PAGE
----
I’m also eager to return to Washington, DC to visit Julia Child’s Kitchen at the Smithsonian. Imagine, a kitchen that values function over aesthetics – all with a 60s mod decor. Love it!
It doesn’t take much for me to find an excuse to get into New York City. Just a hop, skip and bus ride away, New York is a great way to get a good dose of city when the Lehigh Valley starts to feel, well, small.
As a former resident of one of the five boroughs that is not Manhattan, I’m well aware of all the outer boroughs have to offer. One such gem is the New York Botanical Garden in the Bronx.
I came across The Edible Garden in one of my magazines and am eager to get up to the NYBG before it wraps up on September 13. I’m most intrigued by Martha Stewart’s Culinary Herb Garden and the culinary festivals. Perhaps Martha can tell me why my thyme has shriveled up and died…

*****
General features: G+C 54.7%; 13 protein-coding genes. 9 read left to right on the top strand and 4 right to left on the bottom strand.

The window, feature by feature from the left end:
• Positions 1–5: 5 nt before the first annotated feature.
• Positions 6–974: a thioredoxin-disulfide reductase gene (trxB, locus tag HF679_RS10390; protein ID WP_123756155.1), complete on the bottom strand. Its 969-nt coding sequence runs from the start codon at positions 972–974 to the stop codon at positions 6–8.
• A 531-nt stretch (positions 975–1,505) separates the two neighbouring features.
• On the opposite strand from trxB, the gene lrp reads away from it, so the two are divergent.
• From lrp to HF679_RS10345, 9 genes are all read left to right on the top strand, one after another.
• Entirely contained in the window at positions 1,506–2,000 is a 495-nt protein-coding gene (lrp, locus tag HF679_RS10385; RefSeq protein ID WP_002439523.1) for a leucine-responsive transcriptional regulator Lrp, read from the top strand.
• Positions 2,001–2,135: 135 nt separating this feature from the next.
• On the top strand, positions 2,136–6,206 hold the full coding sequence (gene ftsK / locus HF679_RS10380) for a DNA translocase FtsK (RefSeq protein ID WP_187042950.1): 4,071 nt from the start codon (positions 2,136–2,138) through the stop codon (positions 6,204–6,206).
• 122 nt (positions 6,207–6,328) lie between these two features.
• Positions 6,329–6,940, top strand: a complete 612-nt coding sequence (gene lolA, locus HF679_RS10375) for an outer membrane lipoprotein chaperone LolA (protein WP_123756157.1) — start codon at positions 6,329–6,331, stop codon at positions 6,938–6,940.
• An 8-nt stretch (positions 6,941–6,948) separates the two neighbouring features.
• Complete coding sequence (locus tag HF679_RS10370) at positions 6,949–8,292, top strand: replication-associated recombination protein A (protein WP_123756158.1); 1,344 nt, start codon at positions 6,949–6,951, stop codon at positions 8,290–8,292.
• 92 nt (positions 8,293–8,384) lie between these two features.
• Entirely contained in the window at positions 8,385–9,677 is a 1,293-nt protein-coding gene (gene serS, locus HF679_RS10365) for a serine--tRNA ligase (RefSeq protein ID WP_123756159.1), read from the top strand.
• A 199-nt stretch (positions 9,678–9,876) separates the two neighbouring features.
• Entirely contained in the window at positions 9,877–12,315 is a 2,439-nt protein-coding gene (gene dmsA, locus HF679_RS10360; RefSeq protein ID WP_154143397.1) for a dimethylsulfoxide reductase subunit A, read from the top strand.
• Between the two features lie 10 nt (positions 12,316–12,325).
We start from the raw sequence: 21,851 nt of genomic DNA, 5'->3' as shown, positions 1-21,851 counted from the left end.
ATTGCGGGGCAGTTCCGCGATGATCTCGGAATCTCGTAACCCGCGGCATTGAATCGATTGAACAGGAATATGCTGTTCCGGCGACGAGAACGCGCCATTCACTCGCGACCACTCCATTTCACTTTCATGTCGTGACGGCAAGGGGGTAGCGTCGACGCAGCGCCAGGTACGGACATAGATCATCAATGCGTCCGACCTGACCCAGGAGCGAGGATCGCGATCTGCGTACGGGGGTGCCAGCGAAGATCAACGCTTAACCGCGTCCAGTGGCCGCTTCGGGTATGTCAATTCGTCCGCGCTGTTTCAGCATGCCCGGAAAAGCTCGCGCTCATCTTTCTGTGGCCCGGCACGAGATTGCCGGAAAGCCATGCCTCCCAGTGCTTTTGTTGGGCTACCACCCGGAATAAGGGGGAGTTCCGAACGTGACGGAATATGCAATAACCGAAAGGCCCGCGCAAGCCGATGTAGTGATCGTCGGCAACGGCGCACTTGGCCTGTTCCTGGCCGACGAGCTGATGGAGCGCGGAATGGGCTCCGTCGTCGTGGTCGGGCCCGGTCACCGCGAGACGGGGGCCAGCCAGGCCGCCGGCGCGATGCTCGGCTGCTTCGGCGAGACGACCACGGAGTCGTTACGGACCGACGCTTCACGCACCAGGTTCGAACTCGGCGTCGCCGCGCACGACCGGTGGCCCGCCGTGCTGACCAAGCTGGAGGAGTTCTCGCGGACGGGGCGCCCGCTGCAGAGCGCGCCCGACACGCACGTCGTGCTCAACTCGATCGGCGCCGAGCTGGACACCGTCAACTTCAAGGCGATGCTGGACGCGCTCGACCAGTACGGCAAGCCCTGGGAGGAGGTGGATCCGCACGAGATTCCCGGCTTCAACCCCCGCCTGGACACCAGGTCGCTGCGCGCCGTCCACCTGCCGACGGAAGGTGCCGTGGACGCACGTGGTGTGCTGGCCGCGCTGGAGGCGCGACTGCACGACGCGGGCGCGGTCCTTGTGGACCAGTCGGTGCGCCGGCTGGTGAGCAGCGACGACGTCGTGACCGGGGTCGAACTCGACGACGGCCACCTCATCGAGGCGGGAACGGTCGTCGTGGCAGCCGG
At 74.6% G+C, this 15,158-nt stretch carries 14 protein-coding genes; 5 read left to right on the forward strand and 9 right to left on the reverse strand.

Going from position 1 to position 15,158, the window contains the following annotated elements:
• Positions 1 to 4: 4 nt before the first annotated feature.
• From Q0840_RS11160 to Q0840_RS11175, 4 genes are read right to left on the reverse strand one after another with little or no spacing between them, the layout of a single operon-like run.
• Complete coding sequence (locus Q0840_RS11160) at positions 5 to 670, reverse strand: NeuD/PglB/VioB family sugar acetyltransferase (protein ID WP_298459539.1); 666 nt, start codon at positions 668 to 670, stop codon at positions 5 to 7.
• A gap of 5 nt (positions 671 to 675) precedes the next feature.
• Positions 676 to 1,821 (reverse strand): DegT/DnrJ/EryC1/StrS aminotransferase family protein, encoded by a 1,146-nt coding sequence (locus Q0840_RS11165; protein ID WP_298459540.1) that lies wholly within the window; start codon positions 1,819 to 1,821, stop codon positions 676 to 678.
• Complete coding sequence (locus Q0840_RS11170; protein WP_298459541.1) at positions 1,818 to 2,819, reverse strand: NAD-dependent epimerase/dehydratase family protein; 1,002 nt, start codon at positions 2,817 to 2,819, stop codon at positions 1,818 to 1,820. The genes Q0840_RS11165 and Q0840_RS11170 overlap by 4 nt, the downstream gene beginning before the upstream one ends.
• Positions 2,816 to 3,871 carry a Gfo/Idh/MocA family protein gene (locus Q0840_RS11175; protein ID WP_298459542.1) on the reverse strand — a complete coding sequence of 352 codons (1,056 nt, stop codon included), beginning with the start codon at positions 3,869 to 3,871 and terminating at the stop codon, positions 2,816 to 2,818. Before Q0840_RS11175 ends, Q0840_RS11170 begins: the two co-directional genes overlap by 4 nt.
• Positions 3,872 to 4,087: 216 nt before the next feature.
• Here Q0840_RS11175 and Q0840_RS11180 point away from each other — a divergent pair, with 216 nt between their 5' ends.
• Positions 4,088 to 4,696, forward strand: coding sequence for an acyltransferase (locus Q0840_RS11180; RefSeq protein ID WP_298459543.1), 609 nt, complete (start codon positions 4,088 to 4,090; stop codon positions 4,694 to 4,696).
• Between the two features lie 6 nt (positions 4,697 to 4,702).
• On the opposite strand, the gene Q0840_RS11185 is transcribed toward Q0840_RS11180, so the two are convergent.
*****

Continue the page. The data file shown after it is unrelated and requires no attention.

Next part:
In an attempt to try and find great artwork on the cheap I’ve relied on Domino (RIP) and a few other blogs to find unique pieces. Here are two of my favorites that have made their way into my living room. Both came in under $30!
The first, taps my inner anglophile. It’s a great piece of WWII propoganda that, let’s face it, is always a good little reminder. The second, from Ork Posters, reminds me of my favorite haunts in Beantown. They have lots of great cities to choose from, including Washington DC, San Francisco, Chicago and Brooklyn.